The organization of this paper is as follows: A brief overview is offered of previous attempts to analyse taxi-out-time behaviours in the airport departure process, and of the several prediction methods discussed in the Literature Review. This is followed by a description of the research methodology, which includes three traditional prediction methods and two newly proposed, improved swarm intelligence algorithm-based approaches to predicting taxi-out time. The layout data of PEK airport is illustrated, along with historical data, and both are validated for analysing airport dynamics and traffic situations in the taxiing process. Results obtained from the PEK data and findings are then discussed. The conclusion summarizes the benefits that accrue from these findings, and their implications.

#### 2. Literature Review

Several efforts have been made to address the prediction of taxi-out times. Those efforts have included both historic data-based predictions and the queuing-based approaches that regard causal factors. Shumsky deemed aircraft flow and departure demand to be casual factors and used dynamic linear models to predict taxi-out time. He compared static and dynamic linear models and found the dynamic linear model better for predicting taxi-out time in a short-time window [3]. Pujet modelled the departure system as queuing servers and derived a stochastic distribution for the taxi-out time. His model captured the details of the departure process to estimate taxi-out time [4]. Idris et al. analysed a number of factors that affect taxi-out time by using the Airline Service Quality Performance (ASQP) data. These factors included the runway configuration, the airline/terminal, the downstream restrictions, and the take-off queue size [5–7].

These researchers developed the queuing model for predicting taxi-out time and drew the conclusion that take-off queue size correlates best with taxi-out time, especially when the queue that each aircraft experiences is measured as the number of take-offs between its pushback time and its take-off time. Carr et al. proposed a simulation-based research of queuing dynamics and traffic rules. They predicted taxi-out time by considering aggregate metrics such as airport throughput and departure congestion [8]. Simaiakis and Balakrishnan proposed a taxi-out time prediction model with an analytical model of the aircraft departure process, which included an estimate of the distributions of unimpeded taxi-out time, and the development of a queuing model of the departure runway system [9, 10].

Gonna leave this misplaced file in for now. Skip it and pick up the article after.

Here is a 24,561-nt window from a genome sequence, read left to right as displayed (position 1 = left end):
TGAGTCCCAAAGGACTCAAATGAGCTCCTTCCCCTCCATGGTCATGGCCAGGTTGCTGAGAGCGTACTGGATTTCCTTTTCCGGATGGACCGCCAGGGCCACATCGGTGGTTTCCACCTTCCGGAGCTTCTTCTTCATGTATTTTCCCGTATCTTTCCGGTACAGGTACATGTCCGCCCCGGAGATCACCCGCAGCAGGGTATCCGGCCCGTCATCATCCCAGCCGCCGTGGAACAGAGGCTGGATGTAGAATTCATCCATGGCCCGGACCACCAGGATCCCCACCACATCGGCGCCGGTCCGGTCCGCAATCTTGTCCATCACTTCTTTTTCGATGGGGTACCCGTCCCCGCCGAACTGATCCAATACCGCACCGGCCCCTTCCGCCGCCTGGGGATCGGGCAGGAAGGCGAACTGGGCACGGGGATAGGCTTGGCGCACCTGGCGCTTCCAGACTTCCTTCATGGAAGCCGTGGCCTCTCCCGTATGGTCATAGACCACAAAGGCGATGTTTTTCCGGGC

Several statistical approaches and machine-learning methods were applied to the prediction of aircraft taxiing time. Srivastava used high-resolution position updates from the ASDE-X surveillance system of JFK to develop a taxi-out prediction model based on the existing surface traffic conditions and short-term traffic trends [11]. Hebert and Dietz developed a multistage Markov process model of the departure process at LaGuardia airport, based on five days of data, to predict taxi-out time [12]. Balakrishna et al. proposed the reinforcement learning algorithms, which could adapt to the stochastic nature of departure operations, to predict average airport taxi-out time trends approximately 30–60 minutes in advance of the given time of day [2, 13]. Ravizza et al. built a combined statistical and ground movement model and used multiple linear regression to find the function that would predict taxiing times more accurately [14]. Also, they used the same explanatory variables for different approaches, which included multiple linear regression, least median squared linear regression, Support Vector Regression, M5 model trees, Mamdani fuzzy rule-based systems, and TSK fuzzy rule-based systems, to predict taxi-out times and then compared these approaches [15]. Lee et al. used both fast-time simulation and machine-learning techniques to predict taxi-out time and found the prediction method of Support Vector Regression to be better than the linear regression method and the Dead Reckoning method [16].

Unfortunately, the state-of-the-art methods are tested at airports that do not give the findings much universalizability. These airports have exceptional facilitating taxiing conditions, and their response to clearance and delays is quick. For airports that are large in every respect, these methods are slightly inadequate, or they do not take some necessary factors into consideration.

#### 3. Taxi-Out Time Prediction Techniques

There are several predictive approaches such as Artificial Neural Networks (ANN) [17], Kalman Filtering models [18], Softmax Regression (SR) [19], and the Support Vector Regression (SVR) [20]. Therefore, methods with reasonable accuracy are essential for estimating taxi-out time at departure.

##### 3.1. Generalized Linear Model

The Generalized Linear Model (GLM), formulated by Nelder and Wedderburn [21], is a flexible generalization of ordinary linear regression that allows for response variables with error-distribution models other than the normal distribution. GLM relates the linear model to the response variables through a link function and by allowing the magnitude of the variance of each measurement to be a function of its predicted value. The relationship between predicted value and independent variable is defined inwhere is the dependent variable, is the link function, is a set of independent variables, represents the slope coefficients, and is the distribution of . The procedures of GLM for predicting taxi-out time are as follows.